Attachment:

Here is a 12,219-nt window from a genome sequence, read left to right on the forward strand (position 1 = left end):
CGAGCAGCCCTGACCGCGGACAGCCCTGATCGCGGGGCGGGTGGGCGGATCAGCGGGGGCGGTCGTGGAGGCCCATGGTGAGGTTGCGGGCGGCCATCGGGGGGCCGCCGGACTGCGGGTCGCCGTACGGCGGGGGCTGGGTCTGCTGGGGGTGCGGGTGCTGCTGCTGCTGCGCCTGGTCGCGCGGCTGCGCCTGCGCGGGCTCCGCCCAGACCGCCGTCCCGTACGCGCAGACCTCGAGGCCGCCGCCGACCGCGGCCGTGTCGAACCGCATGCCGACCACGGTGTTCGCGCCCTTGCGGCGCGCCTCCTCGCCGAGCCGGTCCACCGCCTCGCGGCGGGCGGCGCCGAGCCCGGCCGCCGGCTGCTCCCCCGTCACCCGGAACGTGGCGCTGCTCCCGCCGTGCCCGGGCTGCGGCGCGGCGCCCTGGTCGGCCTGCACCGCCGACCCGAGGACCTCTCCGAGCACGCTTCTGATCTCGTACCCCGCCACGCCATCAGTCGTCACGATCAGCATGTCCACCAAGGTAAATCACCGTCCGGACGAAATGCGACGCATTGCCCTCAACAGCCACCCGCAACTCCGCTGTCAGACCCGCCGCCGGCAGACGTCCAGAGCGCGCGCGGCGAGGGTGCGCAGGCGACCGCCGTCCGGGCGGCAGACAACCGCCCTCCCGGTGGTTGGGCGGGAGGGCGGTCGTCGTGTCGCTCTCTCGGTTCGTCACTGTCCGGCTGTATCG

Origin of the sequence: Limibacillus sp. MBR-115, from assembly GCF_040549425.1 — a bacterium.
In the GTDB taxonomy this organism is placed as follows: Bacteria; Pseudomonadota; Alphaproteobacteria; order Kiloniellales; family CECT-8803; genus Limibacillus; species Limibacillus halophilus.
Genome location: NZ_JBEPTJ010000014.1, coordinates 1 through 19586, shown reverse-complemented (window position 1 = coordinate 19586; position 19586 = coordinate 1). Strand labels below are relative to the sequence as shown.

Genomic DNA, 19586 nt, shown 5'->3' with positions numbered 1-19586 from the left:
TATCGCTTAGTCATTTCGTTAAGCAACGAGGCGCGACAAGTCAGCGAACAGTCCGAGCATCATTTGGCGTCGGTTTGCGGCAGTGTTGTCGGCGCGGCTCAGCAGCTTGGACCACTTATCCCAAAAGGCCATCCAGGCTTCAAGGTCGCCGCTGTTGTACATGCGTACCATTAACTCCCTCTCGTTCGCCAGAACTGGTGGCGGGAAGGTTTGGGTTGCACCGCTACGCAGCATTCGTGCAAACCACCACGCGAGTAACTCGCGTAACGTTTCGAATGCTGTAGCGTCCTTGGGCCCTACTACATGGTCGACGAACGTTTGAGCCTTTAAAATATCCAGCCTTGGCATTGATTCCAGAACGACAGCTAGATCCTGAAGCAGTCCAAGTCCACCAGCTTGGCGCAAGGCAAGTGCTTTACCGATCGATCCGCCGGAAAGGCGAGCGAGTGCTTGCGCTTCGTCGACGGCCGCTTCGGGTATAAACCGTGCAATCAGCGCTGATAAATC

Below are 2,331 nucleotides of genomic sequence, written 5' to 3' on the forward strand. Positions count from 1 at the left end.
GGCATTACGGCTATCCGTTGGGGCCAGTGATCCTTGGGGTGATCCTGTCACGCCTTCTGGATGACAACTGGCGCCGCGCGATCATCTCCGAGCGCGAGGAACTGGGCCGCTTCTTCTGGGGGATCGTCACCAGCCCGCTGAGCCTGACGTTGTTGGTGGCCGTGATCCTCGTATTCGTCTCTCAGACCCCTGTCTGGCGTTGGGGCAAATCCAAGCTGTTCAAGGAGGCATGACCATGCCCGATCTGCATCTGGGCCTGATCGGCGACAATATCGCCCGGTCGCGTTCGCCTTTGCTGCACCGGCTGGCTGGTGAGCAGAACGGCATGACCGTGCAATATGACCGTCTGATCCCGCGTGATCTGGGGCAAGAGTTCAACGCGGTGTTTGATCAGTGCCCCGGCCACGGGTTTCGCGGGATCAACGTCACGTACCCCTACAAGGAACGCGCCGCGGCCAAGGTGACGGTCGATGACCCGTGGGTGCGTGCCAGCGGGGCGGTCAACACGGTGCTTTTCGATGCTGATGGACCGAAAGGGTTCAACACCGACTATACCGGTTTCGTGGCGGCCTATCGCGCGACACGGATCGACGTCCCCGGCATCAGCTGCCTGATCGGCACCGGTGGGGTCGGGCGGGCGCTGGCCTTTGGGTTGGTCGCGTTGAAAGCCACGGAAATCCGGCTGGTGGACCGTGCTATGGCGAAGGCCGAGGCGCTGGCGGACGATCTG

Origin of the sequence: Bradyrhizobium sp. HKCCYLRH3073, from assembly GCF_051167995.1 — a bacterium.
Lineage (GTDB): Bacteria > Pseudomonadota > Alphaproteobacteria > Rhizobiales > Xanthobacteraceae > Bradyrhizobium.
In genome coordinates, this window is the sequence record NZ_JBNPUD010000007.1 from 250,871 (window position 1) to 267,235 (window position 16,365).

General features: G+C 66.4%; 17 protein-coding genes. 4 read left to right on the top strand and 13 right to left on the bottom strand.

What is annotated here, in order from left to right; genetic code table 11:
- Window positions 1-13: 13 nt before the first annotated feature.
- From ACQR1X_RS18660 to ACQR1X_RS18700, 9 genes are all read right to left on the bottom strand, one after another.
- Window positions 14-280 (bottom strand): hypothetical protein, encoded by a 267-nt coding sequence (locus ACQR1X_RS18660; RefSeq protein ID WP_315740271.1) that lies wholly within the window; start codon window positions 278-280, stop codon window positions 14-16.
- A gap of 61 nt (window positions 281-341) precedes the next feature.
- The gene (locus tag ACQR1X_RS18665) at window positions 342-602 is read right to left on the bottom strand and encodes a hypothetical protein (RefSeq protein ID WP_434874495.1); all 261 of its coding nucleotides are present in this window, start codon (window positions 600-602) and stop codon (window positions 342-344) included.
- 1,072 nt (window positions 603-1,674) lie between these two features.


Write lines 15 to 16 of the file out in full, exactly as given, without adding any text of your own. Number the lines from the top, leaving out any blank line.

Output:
- Window positions 1-13: 13 nt before the first annotated feature.
- From ACQR1X_RS18660 to ACQR1X_RS18700, 9 genes are all read right to left on the bottom strand, one after another.